Tumor Biology and Microenvironment Theme 1 Accomplishments

Tumor Biology and Microenvironment Theme 1 Accomplishments

Tumor cell phenotypical plasticity underlies tumor metastatic potential and drug resistance. It is important to understand its molecular mechanisms in order to develop curative

theme 1
Examples of novel mechanisms uncovered by TBM members as regulators of the phenotypical plasticity of tumor cells or stem cells.
cancer therapy. TBM members identified and characterized several novel molecular mechanisms governing the plastic EMT or MET process. As highlighted in the image to the right, galectin-3, the pair of tissue type inhibitor of matrix metalloproteinase 1 (TIMP1) and CD63 and platelet-derived growth factor C (PDGF-C) promote EMT, whereas tumor suppressor maspin and nutraceutical B-DIM can induce MET. It is a consensus that tumor cell plasticity and stem cell biology share key molecular pathways (e.g., Wnt/Notch pathway) and the control of one-carbon metabolism by threonine catabolism. Dr. R Valdivia-Fernandez showed that the activity of Notch receptor depends on Rumi. Recent studies of Dr. J Wang showed that threonine catabolism can play a powerful role in the control of the self-renewal of mouse embryonic stem cells. Dr. R Fernandez-Valdivia who discovered Rumi, the sole protein O-glycosyltransferase that activates Notch receptor, plays a key role in mammary gland development and carcinogenesis. Dr. J Granneman collaborated with colleagues in other institutions and resolved the structure of stem-cell growth factor R-spondin 1 in complex with the ectodomain of its receptor LGR5. This major advancement is expected to aid the development of comprehensive Wnt-targeted therapy.

Dr. H-R Kim and colleagues showed that tissue inhibitor of matrix metalloproteinase type 1 (TIMP1) that is frequently overexpressed in several types of human cancers and serves as a prognostic marker, promotes EMT. Overexpression of TIMP1 in normal immortalized mammary epithelial cells MCF-10A, or Madin-Darby canine kidney (MDCK) cells, prevents cell polarization and acinar-like structure formation in 3 dimensional (3D) Matrigel. Concomitantly, TIMP-1 induces expression of the developmental EMT transcription factors such as SLUG, TWIST, ZEB1 and ZEB2, leading to down regulation of epithelial marker and up regulation of mesenchymal markers. Importantly, TIMP-1′s ability to induce the EMT-like process is independent of its MMP-inhibitory domain. This concept represents a paradigm shift in the current view of TIMP-1/MT1-MMP interactions and functions during cancer development/progression.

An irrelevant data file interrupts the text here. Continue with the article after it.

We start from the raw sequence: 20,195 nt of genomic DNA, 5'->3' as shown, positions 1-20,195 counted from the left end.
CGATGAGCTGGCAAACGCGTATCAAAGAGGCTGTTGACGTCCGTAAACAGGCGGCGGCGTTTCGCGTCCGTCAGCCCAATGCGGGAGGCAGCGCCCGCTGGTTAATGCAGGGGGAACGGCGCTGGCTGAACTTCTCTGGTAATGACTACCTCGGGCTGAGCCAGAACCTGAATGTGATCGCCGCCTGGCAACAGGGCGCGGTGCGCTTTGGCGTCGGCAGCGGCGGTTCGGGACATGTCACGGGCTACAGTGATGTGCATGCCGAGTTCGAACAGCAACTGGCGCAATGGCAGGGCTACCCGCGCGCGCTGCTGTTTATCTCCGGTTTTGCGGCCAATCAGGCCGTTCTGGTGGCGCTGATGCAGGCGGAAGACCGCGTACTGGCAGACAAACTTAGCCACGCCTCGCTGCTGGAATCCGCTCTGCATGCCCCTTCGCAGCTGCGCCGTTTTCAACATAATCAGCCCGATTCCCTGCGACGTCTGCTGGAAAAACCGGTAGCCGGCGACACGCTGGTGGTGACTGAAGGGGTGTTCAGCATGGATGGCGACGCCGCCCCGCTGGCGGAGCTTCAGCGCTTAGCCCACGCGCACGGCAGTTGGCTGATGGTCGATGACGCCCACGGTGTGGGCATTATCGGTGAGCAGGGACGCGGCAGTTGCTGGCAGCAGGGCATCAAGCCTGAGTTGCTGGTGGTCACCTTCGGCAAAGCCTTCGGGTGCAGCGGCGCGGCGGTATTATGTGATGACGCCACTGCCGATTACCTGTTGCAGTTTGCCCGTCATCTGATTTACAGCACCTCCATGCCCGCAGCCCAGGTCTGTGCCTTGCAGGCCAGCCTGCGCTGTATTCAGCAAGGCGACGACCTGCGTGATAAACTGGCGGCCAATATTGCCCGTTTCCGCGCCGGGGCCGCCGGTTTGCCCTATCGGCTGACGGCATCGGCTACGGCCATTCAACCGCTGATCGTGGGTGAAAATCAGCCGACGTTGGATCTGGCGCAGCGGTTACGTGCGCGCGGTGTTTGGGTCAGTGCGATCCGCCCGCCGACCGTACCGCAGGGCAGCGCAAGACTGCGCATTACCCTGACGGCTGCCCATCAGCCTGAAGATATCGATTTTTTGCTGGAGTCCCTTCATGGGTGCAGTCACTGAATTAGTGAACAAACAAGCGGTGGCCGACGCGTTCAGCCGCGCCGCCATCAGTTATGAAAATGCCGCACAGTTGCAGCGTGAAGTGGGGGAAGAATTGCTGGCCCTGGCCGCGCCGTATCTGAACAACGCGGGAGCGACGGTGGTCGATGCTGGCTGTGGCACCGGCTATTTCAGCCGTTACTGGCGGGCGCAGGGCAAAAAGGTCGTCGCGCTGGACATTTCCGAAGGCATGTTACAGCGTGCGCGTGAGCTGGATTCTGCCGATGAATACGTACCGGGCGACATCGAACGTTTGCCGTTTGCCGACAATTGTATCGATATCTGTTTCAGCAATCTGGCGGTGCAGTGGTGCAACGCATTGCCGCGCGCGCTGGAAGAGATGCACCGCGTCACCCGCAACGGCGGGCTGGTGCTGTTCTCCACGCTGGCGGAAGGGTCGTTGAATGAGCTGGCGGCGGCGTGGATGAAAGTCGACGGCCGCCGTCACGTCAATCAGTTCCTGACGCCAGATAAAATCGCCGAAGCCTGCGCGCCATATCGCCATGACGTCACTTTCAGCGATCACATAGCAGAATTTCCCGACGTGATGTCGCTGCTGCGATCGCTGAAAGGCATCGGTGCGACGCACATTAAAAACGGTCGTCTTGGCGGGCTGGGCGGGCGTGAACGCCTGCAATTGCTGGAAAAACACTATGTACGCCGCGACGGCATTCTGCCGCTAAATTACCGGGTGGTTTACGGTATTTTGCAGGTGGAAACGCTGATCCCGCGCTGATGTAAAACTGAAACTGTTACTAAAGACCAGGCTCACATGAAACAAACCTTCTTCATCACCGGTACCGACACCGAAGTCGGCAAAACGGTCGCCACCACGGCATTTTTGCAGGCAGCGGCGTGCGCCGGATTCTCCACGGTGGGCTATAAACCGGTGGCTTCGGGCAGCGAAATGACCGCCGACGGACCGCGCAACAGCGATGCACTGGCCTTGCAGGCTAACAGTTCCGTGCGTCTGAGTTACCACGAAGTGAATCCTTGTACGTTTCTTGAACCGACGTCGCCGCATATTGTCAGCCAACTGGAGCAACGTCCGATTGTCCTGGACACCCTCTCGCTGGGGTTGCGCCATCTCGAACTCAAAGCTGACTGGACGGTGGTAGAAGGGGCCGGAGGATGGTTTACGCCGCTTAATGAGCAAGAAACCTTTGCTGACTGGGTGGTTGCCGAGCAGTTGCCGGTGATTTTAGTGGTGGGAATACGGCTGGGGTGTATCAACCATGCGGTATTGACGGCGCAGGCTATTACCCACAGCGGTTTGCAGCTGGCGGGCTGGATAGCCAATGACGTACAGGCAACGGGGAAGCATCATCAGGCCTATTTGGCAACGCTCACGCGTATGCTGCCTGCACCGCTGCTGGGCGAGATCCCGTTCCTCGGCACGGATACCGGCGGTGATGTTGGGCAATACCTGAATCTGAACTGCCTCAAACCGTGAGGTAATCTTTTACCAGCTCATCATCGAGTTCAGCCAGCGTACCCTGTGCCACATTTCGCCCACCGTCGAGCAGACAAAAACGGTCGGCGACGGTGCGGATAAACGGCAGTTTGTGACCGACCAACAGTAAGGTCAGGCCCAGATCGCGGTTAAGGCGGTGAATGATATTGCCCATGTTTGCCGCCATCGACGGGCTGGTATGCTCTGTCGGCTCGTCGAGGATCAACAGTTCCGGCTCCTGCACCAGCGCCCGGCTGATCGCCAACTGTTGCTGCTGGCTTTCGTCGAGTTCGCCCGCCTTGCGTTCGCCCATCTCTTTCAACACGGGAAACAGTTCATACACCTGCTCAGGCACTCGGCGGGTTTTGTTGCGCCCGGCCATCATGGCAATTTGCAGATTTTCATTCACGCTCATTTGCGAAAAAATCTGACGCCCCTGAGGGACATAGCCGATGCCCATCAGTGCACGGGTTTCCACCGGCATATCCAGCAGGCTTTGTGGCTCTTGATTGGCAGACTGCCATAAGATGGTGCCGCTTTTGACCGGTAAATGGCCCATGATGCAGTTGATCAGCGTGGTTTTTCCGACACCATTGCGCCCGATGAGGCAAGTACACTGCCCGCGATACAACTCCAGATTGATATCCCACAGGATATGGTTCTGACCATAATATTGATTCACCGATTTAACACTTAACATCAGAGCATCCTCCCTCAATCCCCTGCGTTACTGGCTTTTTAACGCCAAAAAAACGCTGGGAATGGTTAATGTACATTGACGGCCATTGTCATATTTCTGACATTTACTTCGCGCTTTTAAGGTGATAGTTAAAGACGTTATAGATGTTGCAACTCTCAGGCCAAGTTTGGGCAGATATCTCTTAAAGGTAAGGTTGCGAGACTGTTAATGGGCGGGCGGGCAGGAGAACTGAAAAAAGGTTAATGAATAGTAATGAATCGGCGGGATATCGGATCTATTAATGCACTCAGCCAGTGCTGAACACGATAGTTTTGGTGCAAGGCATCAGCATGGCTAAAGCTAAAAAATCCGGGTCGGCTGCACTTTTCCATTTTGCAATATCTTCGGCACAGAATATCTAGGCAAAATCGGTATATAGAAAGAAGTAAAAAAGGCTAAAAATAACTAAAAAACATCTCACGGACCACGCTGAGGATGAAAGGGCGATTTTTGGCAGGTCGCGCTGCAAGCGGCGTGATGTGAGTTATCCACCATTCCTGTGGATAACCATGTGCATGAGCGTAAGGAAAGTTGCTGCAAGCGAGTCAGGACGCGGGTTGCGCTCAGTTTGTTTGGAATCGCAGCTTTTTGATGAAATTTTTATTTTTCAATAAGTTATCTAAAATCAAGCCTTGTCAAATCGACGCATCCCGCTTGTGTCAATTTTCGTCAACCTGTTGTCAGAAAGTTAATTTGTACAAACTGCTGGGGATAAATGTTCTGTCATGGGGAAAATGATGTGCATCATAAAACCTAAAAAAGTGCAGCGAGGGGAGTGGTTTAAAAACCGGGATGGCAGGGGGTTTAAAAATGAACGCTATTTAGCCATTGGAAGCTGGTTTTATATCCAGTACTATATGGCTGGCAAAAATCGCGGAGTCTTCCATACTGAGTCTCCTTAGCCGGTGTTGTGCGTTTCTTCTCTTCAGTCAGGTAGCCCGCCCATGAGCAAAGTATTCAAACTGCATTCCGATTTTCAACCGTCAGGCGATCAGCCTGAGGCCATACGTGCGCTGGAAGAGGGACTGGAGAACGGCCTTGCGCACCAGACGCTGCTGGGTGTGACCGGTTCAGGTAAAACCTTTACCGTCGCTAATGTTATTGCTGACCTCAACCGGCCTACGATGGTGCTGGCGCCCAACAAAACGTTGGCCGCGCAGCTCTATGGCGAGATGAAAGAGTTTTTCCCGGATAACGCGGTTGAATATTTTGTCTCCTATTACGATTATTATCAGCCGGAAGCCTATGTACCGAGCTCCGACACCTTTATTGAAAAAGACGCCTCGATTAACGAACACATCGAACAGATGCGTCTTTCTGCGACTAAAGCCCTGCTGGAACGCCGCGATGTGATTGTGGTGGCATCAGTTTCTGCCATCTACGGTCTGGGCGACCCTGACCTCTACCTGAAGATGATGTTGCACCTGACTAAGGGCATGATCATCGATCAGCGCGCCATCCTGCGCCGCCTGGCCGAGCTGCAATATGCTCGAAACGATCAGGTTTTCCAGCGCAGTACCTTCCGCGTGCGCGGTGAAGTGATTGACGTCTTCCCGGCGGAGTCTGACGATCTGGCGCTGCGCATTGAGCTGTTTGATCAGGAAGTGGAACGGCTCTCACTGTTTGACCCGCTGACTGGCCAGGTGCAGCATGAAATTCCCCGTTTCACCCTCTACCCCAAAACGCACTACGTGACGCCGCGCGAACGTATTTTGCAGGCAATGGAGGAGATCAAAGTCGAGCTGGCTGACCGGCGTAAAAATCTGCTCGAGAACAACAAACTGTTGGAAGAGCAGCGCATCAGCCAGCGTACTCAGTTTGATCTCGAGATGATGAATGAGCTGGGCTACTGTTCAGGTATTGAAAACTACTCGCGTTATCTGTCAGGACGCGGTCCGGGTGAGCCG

Maspin, a 42 KDa protein identified as a tumor suppressor gene in 1994, is a member of the serine protease inhibitor (SERPIN) superfamily but acts only as a serpin-like molecule to inhibit serine protease-like protein histone deacetylase 1 (HDAC1), which is a predominant nuclear HDAC and upregulated in many types of cancer. In the progression of prostate cancer and lung adenocarcinoma, maspin is first translated from the nucleus to the cytoplasm, and then down-regulated all together at the step of tumor invasion. This evidence demonstrates an inverse correlation between maspin and EMT. Consistently, Dr. S Sheng and colleagues showed that expression in prostate cancer cell line DU145 induced MET both in 3D collagen I culture and as an intraosseus xenograft tumor in vivo, by reprogramming the gene expression. Recently, the Sheng group identified a specific cis-element in maspin that controls maspin trafficking between the nucleus and cytoplasma. This newly discovered novel structural-functional relationship of maspin is likely to guide the development of more biologically competent HDAC inhibitors for chemotherapy.  

Towards therapeutic development, Dr. JJ Wang developed a novel (proprietary) QQ protein delivery technology. In collaboration with Dr. G Wu (MT), Dr. Wang received an NIH/NCI MPI-R01 to study the therapeutic potential of tumor-targeted QQ delivery of Sox2/Oct4/Nanog in treating metastatic breast cancer. Dr. K Reddy showed that the combination of cisplatin and TRAIL is particularly effective in eliminating the stem-like population for triple negative breast cancer cells both in vitro and in vivo.

To develop novel molecular markers for cancer diagnosis and prognosis, Dr. A Raz and colleagues recently developed a sensitive ELISA method to detect Galectin 3 in serum, and showed that galectin-3 levels in the sera of patients with metastatic PCa were uniformly higher as compared to the non-cancer patient controls. The data suggest that galectin-3 serum level may be a useful serum marker for the diagnosis or recurrence of prostate cancer. Dr. A Raz and colleagues also showed that the combination of PSA/PTEN/c-Able/Galactin-3 may serve as a better new prognostic signature for prostate cancer. In the study by Dr. R Ali-Fehmi and colleagues with a tissue microarray of 261 cases of invasive breast cancer, the expression of zeste homolog 2 (EZH2) is strongly associated with triple negative breast cancer, higher histologic grade, and poorer overall survival. EZH2 promotes the growth of triple negative breast cancer cells in vitro and in vivo (ref).  This group also showed that EZH2 is targeted by miRNA101 in pancreatic ductal adenocarcinoma, and can inhibit epithelial-to-mesenchymal transition (EMT).  Treatment of pancreatic cancer with miRNA101 significantly attenuated tumor growth in vivo (ref).

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